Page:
We can draw pictures of to show if a sequence can be juggled. We put dots for each beat and write the sequence underneath. Then put an arced line corresponding to the ball being thrown up and landing that many beats away. Can you see what a good and bad diagram would look like? If we have a line into a beat we need a line out. Also this is the only way we can have a line into a beat. How large will this diagram have to be? We'll need to cover the period!

Is 1000000, 1,1,... Jugglable? Can you draw its diagram, you'll need a million dots....

We need a better method. This is where we can use maths, yay!

We've already shown a few sequences can't be juggling sequences. For instance 3,1,1,... Can't be as the number of balls wouldn't be an integer! We also catch two balls on beat 4. Any more sequences?

An algebraic process is as follows. Take your sequence and add on their position (0 indexed). We'll test 4,4,1,3,.... After adding we get 4,5,3,6. We then want to take the remainder mod the period. This gives us 0,1,3,2. If and only if we get all different numbers it's a juggling sequence. This uses Chinese remainder theorem to guarantee there's no collision, you should explain this.

We can then figure out things we can do to sequences to alter them and still make them juggling.
For instance adding a multiple of the period won't affect the remainder.
What about swapping things, if we do a swap and then increase the thing on the left by one and right decreases by one that works with the addition step.
Increasing the period by multiplying by an integer. This doesn't change anything as the second repeat gets an extra bit.
It turns out every juggling sequence can be obtained by doing these operations on constant sequences which are easily Jugglable.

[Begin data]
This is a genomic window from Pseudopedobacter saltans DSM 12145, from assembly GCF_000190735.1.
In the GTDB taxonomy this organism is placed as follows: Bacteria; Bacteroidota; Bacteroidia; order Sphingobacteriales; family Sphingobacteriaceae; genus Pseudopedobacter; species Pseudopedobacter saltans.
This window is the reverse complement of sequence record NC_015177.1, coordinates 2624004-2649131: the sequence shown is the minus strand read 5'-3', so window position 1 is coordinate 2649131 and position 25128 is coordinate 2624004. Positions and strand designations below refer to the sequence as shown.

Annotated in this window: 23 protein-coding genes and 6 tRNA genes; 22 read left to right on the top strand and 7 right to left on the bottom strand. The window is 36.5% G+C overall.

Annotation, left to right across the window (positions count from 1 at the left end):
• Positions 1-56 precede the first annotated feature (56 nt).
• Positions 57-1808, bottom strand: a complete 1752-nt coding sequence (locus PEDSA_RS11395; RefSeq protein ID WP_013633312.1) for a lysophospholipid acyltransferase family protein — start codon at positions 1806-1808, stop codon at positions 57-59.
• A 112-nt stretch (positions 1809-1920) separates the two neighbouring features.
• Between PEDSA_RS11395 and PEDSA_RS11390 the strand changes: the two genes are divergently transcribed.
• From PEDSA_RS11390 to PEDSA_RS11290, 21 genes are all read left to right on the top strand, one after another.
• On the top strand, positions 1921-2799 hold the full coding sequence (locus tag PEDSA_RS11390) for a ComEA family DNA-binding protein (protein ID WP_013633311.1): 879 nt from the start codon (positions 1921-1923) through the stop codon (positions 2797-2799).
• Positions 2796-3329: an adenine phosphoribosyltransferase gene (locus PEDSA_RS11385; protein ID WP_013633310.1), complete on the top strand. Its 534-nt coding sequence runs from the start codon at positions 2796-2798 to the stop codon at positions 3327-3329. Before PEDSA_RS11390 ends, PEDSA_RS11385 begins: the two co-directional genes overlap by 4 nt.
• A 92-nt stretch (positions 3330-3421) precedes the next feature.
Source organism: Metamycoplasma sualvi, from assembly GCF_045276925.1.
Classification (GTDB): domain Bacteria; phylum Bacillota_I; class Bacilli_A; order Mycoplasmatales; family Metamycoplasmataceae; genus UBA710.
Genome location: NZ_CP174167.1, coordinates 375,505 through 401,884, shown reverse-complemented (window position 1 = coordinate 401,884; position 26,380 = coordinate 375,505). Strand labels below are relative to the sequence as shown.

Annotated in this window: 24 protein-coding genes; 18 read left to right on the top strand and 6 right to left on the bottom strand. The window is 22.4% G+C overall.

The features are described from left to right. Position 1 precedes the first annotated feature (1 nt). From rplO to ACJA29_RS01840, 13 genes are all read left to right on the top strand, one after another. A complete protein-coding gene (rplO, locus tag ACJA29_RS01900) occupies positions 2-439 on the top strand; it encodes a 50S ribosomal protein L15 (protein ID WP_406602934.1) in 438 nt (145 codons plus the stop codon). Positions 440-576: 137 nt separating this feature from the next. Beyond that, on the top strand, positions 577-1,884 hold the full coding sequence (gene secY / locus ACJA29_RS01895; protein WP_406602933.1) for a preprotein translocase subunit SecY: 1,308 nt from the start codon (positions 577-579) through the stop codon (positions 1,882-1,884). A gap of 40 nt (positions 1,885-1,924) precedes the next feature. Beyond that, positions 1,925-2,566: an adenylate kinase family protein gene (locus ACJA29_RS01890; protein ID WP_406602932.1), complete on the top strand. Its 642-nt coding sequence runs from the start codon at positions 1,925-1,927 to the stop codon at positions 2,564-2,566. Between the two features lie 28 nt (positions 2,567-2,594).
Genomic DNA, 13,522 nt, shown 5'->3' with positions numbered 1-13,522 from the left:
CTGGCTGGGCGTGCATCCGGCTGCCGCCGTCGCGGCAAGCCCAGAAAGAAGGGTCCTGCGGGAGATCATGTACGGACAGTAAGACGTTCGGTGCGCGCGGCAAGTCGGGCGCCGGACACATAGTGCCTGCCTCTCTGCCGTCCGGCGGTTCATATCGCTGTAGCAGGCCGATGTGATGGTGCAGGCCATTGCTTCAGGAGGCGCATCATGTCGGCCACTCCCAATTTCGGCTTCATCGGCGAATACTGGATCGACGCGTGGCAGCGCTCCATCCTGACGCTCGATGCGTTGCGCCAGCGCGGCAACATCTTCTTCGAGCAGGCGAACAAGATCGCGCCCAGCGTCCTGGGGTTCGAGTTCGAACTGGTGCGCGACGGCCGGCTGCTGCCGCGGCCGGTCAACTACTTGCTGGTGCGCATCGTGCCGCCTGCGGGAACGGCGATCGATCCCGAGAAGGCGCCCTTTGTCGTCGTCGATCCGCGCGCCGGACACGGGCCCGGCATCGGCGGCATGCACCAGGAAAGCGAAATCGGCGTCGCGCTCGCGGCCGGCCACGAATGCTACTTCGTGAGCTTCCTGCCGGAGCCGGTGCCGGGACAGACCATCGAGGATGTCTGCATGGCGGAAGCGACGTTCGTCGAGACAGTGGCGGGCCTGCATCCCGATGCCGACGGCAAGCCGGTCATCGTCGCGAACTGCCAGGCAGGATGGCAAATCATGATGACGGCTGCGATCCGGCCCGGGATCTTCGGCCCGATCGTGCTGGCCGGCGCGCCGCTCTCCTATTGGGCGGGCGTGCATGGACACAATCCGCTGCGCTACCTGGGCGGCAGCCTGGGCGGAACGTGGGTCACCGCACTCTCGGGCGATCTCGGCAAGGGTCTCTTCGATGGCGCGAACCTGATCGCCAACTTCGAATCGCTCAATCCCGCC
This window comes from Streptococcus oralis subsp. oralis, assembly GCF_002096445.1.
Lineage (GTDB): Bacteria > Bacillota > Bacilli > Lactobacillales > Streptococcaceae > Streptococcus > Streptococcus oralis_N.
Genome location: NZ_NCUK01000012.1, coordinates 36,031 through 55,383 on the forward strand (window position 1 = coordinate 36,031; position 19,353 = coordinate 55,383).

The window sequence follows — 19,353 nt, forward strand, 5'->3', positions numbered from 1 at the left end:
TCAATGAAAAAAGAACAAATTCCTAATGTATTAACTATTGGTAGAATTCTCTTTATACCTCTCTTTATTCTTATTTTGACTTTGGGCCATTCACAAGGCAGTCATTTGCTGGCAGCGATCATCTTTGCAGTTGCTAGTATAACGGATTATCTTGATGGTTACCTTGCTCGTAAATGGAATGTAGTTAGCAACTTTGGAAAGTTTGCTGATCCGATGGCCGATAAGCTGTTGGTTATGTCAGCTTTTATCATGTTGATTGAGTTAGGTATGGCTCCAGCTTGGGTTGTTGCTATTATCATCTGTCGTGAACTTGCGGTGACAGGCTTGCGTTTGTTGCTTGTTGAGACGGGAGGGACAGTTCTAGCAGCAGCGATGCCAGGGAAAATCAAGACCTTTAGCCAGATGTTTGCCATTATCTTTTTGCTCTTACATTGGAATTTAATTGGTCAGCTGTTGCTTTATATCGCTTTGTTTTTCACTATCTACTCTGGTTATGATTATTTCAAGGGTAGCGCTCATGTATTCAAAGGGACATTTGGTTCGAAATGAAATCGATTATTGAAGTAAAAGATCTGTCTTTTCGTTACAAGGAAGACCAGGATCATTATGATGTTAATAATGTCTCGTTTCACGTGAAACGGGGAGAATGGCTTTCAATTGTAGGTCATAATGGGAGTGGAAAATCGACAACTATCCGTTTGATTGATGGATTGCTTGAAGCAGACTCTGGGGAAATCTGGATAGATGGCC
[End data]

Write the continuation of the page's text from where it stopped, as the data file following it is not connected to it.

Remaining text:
You can link this to cyclic group stuff from Hexaflexagons.

Risk Assessment
Date risk assesment last checked: 
Wed, 05/02/2020
Risk assesment checked by: 
Conor Cafolla
Date risk assesment double checked: 
Wed, 05/02/2020
Risk assesment double-checked by: 
Grace Exley
Risk Assessment: 

Number Theory in the circus.

Hazard Risk Affected Person(s) Likelihood Severity Overall Mitigation Likelihood Severity Overall
Juggling Balls Children hit by balls or flailing arms in juggling process. Children (or demonstrator if children are attempting to juggle) 4 3 12 Make sure patterns to be juggled are sensible (i.e. not requiring more balls than juggler has experience with and contain low numbers). If children are juggling get them to stand apart and to not chase after balls that are dropped. Demonstrator to retrieve and keep track of all balls (e.g. don't let kids climb under tables to retrieve them). Careful about performing experiment near a road or path and impact on passing traffic. Make sure juggled items are soft in case of impact. Use soft juggling balls or beanbags. 3 1 3
Whiteboard Pens Children could be tempted to lick the pens and become sick as a result. Children 3 3 9 Monitor the pens and don't let very small children use them (at least without supervision).
In case of licking, call first aider, or tell parent to contact GP if child feels ill later.
1 3 3